Conservation Reserve Program turns poor cropland into wildlife habitat
But this summer, the seven-acre patch worked to its full potential and saved corn in nearby fields from certain drowning.
Lima Township resident Matt Bollerud has a 40-acre piece of land enrolled in the Conservation Reserve Program. The program, which is managed by the federal Farm Service Agency and put into effect by county conservationists, pays landowners to take poor farmland out of production and protect environmentally sensitive areas.
“It’s primarily meant to set aside land that’s less productive or has other environmental benefits,” said Rock County conservationist Roger Allan. “There’s very little prime farmland that goes into this program.”
Rock County has its share of prime farm acres.
But these acres aren’t among them, Bollerud said.
His dad cleared the brushy, marshy spot by hand 50 years ago. But year after year, one spot would collect water.
The corn would look great for a while in that spot in a dry year. But when it rained, you couldn’t pump water out of it, Bollerud said. It would just keep filling.
His dad used a sub-soiler—a large metal tooth weighted by a 300-gallon tank of water—to dig into the field and try to break up whatever was holding the water at the surface.
So Bollerud and his son used a fence post driver to sink a pipe into the ground and investigate.
What did they find?
One foot of topsoil, 7 feet of red clay and 2 feet of blue clay.
After gawking at the soil sample, Bollerud and his son peered into the hole. In 10 minutes, the 10-foot hole was full of water.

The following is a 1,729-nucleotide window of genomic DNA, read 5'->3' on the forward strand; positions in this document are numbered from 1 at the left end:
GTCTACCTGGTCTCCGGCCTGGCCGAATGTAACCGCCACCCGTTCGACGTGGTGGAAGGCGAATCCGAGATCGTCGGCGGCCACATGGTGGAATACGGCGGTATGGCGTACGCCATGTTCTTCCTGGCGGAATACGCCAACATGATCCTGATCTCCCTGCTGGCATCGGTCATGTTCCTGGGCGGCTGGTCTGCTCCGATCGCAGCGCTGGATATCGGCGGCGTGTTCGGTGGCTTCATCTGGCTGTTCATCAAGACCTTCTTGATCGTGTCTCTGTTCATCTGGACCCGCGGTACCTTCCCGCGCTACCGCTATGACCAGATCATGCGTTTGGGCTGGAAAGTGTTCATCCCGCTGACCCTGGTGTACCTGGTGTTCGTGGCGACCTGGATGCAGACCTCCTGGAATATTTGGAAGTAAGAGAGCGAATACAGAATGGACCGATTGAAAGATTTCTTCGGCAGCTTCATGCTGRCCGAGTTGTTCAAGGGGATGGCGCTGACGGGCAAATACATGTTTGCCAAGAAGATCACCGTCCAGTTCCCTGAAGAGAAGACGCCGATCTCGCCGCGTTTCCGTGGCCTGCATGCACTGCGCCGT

“(The field) was dry,” Bollerud said. “That filled up on a dry day.”
So Bollerud now lets the parcel do what nature intended. He signed up for the Conservation Reserve Program and turned the wettest spots into three “duck scrapes.” Those are shallow dents in the land that collect water in wet years and grow cattails in dry years.
Bollerud’s scrapes, technically called “shallow water areas for wildlife” in Conservation Reserve Program terms, are three indentations no more than 3.5 feet deep.
Most years, they are three indentations separated by 400 feet.
This year, it’s one big, 7-acre pond that formed with the early summer flooding.
Bollerud, a duck hunter, said the scrapes usually are bone dry by fall. But they won’t be this year.
That’s good news for the ducks and for the farmer who rents 100 nearby acres from Bollerud. Without the scrapes, those 7 acres of water would have pooled on his cornfield, just like water did on many fields in Rock County after this year’s flood.
“He would have had a pretty big crop loss,” Bollerud said.
LAND IS NATURAL SPOT FOR WILDLIFE
Lima Township landowner Matt Bollerud has turned a poor cornfield into an excellent shallow, marshy spot for wildlife.
Why does it work so well?
Bollerud’s property is in a natural depression in grassland blooming with wildflowers. And only a foot below the soil is at least 9 feet of clay, said Rock County conservationist Roger Allan.
Clay prevents water movement, Allan said. That’s why engineers line landfills with clay.
Farmers commonly call clay “tight” soil, Allan said, because the pieces hold so tightly together that they keep water from soaking through.
Imagine packing a jar with rocks. Lots of water still could get in. If you packed it with gravel, less water could fill the smaller spaces. Sand is even finer, and would pack tighter.
Clay has the tiniest particles of all, Allan said.
“They bind together more,” Allan said. “The tiny particles hold moisture between them. It’s hard for water to get through.”
In some cases, farmers like some clay 2 or 3 feet below the soil surface to can retain water for crops.
But if the clay is too close to the surface, it’s hard to cultivate, and it leaves water standing in a field.
Ducks like the marshy pools formed by standing water.